The FILTER function lets you narrow down a range of data to include only items that meet specified criteria. The function creates a new, smaller range of data called a dynamic array. Be sure to allow enough room for the output; otherwise, you will receive an error.
The results of the filter function update in real time with any changes to the source data.
Get a copy of the Google Sheet with examples to follow along.
- 1 Video Explanation
- 2 Purpose
- 3 Syntax
- 4 Common Errors
- 5 Related Functions
- 6 Examples
Returns data from your specified source with only the criteria that you selected. Yes, it gets rid of what you don’t want.
Basic information about the inputs:
range– The range of data that is to be filtered
condition1– The criteria upon which the range is to be filtered
condition2...– The optional additional criteria upon which the range is to be filtered
#N/A – No matches are found in FILTER evaluation.
– None of the data in the
range meets the
#REF – Array result was not expanded because it would overwrite data in [range].
– Data is in a cell where the FILTER function tries to write its output. You need to delete or move this data to resolve the error.
SORT – Outputs a sorted range of data
SORTN – Sorts a range of data and returns the first n items
UNIQUE – Outputs data with duplicates removed
QUERY – A flexible function that can filter output
💡 This function’s output can spill below, and sometimes to the right, of its cell.
Example 1 – Filtering One Column of Data
First, we are using the FILTER function with one column of data.
The formula looks for all cells in the
A1:A4 that match
condition1, which is a number less than
4. It may look strange to specify
A1:A4 twice. You will see why later, as the
condition and the
range are not always the same.
Since the numbers in
A4 are less than
4, the FILTER function returns these three. The function always writes its output below and, if there is more than one column, to the right. In this case, Google Sheets places the result in cells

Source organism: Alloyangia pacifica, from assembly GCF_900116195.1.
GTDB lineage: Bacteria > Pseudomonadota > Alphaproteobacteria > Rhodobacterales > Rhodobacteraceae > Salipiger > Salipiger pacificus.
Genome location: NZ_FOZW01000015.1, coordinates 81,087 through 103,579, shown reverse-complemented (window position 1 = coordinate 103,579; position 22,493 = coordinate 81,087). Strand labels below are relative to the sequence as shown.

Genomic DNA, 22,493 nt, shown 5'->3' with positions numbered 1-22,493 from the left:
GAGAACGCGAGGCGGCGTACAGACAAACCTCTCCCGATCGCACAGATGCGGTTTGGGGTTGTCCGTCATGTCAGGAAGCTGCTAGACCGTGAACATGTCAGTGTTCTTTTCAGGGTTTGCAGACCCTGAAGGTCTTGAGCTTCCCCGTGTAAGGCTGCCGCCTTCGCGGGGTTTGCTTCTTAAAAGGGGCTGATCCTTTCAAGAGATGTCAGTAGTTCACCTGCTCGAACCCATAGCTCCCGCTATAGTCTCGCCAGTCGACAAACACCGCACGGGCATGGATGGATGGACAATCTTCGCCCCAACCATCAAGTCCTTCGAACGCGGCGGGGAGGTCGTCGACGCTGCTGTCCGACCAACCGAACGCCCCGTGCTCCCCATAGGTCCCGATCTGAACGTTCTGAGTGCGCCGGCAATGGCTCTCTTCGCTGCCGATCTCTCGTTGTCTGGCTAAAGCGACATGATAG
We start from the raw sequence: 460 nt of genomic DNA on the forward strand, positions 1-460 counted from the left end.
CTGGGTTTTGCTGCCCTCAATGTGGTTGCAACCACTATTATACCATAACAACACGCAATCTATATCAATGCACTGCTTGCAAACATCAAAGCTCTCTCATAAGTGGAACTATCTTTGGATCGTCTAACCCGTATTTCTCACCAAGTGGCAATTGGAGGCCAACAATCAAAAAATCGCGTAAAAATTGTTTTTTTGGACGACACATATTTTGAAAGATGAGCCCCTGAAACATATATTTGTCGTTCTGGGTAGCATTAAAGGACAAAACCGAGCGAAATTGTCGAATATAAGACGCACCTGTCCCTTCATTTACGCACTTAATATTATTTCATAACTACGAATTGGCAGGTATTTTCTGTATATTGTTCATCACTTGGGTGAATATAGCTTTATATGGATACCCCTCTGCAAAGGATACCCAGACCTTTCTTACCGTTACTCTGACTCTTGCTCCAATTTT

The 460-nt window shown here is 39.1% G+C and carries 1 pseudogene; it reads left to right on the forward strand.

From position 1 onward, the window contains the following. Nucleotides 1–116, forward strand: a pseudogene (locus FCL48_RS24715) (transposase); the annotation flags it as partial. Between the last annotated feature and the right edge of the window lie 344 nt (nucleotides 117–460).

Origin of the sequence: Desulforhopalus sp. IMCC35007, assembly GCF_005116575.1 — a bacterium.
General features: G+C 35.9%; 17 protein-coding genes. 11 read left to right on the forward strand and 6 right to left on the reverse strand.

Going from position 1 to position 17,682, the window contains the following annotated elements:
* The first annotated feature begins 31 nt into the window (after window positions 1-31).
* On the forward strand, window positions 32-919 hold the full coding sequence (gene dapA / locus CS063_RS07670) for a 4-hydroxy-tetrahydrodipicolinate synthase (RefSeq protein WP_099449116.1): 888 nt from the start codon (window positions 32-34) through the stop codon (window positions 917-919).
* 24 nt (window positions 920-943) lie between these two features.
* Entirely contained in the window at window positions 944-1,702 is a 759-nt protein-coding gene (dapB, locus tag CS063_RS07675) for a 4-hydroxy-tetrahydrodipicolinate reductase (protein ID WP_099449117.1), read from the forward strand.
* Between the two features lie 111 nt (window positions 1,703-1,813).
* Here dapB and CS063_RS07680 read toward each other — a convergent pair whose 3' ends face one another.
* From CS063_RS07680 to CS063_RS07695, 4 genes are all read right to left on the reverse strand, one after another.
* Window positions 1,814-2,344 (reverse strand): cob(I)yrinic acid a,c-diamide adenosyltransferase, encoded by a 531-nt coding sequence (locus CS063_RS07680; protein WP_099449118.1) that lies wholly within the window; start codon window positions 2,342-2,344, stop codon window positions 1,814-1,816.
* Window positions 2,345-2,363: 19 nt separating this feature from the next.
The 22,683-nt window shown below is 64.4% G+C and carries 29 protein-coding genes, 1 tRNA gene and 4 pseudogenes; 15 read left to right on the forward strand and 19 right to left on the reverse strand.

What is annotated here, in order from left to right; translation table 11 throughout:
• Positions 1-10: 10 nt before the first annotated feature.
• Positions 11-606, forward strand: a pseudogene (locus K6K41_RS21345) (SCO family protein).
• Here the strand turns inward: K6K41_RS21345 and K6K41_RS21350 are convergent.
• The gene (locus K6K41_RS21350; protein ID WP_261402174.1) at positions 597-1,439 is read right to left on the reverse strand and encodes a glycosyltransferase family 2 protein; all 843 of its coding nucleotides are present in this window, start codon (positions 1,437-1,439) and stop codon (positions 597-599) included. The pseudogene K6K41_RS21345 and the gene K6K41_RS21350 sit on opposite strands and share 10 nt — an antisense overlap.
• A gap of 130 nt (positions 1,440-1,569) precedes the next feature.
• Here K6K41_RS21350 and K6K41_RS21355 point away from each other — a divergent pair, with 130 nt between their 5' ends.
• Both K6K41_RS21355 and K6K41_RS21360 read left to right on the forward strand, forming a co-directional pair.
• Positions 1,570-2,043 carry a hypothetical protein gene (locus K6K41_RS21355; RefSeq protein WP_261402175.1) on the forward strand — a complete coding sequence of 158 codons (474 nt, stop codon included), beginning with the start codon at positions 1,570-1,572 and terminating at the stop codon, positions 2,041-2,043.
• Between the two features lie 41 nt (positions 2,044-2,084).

Example 2 – Filtering Two Columns of Data
Second, let’s filter a table with two columns of data using one
We have expanded our
A1:B4, and changed the condition to
B1:B4="b". This example shows that the
condition does not need to use the entire
range. Even though only one column is in the
condition, the result contains both columns from the
Example 3 – Filtering Two Columns with Two Conditions
For the third example, we filter this
range of two columns of data by two
The filter function can accept more than one
condition. In this case, we are looking for a
3 in the range of
A1:A4 and a
"b" in the
B1:B4. There is only one row that meets those
Example 4 – Filtering that Meets One of Two Conditions
The filter function returns values that meet the
conditions specified with the regular syntax of the function. However, there is a trick to making the function return values if one
condition OR another is met.
In this formula, we broke from the prescribed method of separating the conditions with commas (or semi-colons in countries that use commas as decimal separators). Instead, we used a
+ to join them and wrapped each condition in parenthesis. That’s all it takes, and now the FILTER function works when either
condition is met instead of both.
Live Examples in Sheets
Go to this spreadsheet for several examples of the FILTER function that you can study and use anywhere you want.